This is insane, Nokia cannot build a quality product anymore so instead of trying and doing things the way capitalism is supposed to work you sue the person you are losing market share to. What a bunch of bs, the USA should not allow Finnish companies to sue our companies, Nokia is a bunch of morons in my opinion who are just making the world worse for everyone else, companies should compete with one another and if one cannot make a better product than the other one they should close down their business because they failed, Nokia sees they are going to have to do that and then some idiot lawyer says hey lets sue the big guy now who is Apple and maybe we can get some money. Nokia = Scam Artists!!!

What ever happened to Trolltech and QT. I thought that was Nokia's way forward for smart phones... Speaking of Trolltech... maybe Nokia should change their name. Sounds like the perfect name for a Patent Troll.
post #31 of 93
Quote:
Originally Posted by dyler View Post

the USA should not allow Finnish companies to sue our companies,

You are kidding, right?
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post #32 of 93
Quote:
Originally Posted by anantksundaram View Post

Doesn't matter where he's from. He has a point. (I had also said this in a post a few days ago).

Anti-dumping charges can be brought if products are sold at less than cost, and that can be shown to adversely affect a firm or industry in the US. GPS nav cannot cost zero to produce and distribute. Thus, if Nokia and Google are giving it away for free, it must be, by definition, below cost.

The affected firms may have a real case. And, the US government will be bound to investigate.

They are definitely not selling below cost. Apple just reported 40% margins. You seem to be looking at this backwards. BTW, free is not by definition below cost. There are other ways to make money on a product. In Googles case, they are funded by advertising. They are not using anticompetitive practices to run someone out of business just to raise prices later.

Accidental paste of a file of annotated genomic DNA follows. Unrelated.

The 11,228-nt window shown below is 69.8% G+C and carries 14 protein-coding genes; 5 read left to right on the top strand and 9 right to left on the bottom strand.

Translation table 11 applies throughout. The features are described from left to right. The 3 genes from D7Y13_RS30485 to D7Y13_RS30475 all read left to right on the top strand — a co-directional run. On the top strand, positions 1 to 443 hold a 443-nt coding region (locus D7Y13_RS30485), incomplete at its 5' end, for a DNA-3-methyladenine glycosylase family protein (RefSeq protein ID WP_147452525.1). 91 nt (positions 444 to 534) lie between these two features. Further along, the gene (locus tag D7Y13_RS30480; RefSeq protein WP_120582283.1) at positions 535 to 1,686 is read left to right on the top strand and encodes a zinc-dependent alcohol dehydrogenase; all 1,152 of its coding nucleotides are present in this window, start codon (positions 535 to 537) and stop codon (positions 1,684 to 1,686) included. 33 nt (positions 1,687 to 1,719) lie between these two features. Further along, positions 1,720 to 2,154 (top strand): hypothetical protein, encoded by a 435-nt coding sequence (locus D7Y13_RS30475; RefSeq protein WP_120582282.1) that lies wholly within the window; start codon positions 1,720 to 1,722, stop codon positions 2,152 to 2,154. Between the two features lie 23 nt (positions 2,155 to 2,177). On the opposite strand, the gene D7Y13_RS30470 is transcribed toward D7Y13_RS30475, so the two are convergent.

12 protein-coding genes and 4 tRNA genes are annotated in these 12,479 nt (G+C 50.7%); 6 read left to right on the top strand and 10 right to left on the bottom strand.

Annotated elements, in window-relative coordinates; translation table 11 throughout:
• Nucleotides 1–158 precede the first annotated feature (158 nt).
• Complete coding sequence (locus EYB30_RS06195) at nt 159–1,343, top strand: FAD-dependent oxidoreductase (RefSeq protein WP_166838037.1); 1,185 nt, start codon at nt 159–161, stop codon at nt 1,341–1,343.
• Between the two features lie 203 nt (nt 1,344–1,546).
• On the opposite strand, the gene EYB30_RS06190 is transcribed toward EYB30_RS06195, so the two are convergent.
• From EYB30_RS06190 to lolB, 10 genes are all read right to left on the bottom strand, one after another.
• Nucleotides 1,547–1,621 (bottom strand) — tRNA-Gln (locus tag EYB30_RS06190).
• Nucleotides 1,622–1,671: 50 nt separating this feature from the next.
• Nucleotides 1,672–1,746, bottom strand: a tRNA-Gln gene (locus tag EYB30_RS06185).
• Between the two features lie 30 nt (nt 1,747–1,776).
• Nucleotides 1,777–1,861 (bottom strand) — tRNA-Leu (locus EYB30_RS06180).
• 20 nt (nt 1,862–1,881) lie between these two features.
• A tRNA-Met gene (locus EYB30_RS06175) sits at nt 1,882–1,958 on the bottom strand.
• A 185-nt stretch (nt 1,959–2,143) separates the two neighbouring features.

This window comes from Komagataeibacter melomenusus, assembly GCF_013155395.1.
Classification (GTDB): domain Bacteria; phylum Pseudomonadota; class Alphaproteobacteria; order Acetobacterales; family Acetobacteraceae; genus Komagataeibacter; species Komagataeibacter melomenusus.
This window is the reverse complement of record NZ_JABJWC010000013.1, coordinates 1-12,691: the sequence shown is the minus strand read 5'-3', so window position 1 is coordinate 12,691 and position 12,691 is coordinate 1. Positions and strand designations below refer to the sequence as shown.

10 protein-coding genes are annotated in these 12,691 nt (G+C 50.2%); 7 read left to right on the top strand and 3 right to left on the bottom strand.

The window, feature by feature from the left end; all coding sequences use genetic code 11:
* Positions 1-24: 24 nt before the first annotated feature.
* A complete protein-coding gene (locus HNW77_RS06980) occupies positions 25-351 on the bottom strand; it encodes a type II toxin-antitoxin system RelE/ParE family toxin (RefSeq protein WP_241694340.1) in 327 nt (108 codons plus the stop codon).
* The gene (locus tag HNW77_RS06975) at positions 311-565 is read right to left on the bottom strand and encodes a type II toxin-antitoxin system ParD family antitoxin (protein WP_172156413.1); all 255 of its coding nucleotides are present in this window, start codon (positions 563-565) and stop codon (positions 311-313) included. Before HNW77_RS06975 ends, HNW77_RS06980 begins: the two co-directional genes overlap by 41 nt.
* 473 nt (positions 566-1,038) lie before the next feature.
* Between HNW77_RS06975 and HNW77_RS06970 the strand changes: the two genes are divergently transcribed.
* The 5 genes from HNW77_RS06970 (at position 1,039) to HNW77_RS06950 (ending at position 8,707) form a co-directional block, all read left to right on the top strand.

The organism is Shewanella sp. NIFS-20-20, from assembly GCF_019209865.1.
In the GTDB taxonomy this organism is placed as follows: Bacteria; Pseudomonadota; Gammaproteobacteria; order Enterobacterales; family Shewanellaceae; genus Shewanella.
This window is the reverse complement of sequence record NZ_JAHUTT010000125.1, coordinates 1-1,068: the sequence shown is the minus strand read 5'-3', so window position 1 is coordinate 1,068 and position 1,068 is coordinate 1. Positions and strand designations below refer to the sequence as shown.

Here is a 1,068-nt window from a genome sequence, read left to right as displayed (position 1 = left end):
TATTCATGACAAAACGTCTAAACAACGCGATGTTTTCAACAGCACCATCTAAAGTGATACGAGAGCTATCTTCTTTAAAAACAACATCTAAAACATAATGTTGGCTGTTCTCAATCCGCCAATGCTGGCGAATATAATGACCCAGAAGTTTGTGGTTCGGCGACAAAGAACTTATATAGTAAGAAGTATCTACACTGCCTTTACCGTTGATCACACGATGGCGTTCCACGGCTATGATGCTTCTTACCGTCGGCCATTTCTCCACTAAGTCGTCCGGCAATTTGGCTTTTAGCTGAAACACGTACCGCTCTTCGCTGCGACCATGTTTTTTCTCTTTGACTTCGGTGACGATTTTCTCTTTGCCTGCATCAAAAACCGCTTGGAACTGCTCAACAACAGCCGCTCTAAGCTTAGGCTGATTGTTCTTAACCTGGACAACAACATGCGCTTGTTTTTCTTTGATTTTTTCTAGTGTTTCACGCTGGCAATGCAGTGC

post #33 of 93
Quote:
Originally Posted by esummers View Post

What ever happened to Trolltech and QT. I thought that was Nokia's way forward for smart phones... Speaking of Trolltech... maybe Nokia should change their name. Sounds like the perfect name for a Patent Troll.

Maybe you should look at some tech sites outside of Apple.

And, just to make sure I have this correct, if you have some patents, and you are not Apple, you are a patent troll?
post #34 of 93
Quote:
Originally Posted by surferfromuk View Post

Analcyst more like!

post #35 of 93
over at PatentlyApple.com.

Those patents are virtually locking all competition out of the upcoming smartphone innovation/tablet/touch screen areas of computer advancement.

Nokia wants exorbitant retribution fees for licensing their pooled patents knowing they are screwed in the upcoming battle of innovation.
post #36 of 93
They're both probably infringing on each other's patents and simply can't agree who's infringing more on who's patent or whether they are equally infringing on each other's patent. Ie. they can't agree who should pay who. So they're fighting about it, and the one who fights best will probably win.
post #37 of 93
Quote:
Originally Posted by mdriftmeyer View Post

over at PatentlyApple.com.

Yeah, that sounds like a neutral site...
post #38 of 93
Quote:
Originally Posted by jfanning View Post

Yeah, that sounds like a neutral site...

What does being neutral have anything to do with it?

It's a site that reports on Apple's latest patent applications and granted patents.
post #39 of 93
Quote:
Originally Posted by Quadra 610 View Post

What does being neutral have anything to do with it?

Going by most of your posts, nothing at all.
post #40 of 93
Quote:
Originally Posted by jfanning View Post

Maybe you should look at some tech sites outside of Apple.

And, just to make sure I have this correct, if you have some patents, and you are not Apple, you are a patent troll?

Well, it kind of depends how this things has played out behind closed doors. None of us really know. But say it played out like this:
1) Apple tried to license the usual Nokia tech at whatever price everybody else pays.
2) Nokia said they want to cross-license.
3) Apple (who has been burned before with cross-licensing, which licensed wholesale theft), said no, just give us your usual rates.
4) Nokia names a egregious price.
5) Apple said fine, we'll do our own clean-room version and bypass your patents.
6) Now Apple thinks they have a clean-room version, Nokia believes it still infringes.

If that's how it played out, then there is a certain kind of patent-trollishness going on.

The problem is, even after the lawsuit begins, it's not like any of us will have been edified. All we'll be able to do is hear two sides, and make arbitrary decisions about where the truth is (like: the truth is probably in the middle... which is not the case if one side flat-out lies and the other tells the truth... SCO, for an example of that).

One thing, though. Apple does not have a reputation for just outright stealing other people's tech and trying to get away with it. Mainly because they know how badly that would fail. I suspect my scenario above is pretty close to how it played out up to this point. How it plays out from here is anybody's guess. The lawyers will make money, and there will be some people who feel robbed. That's all we know for sure.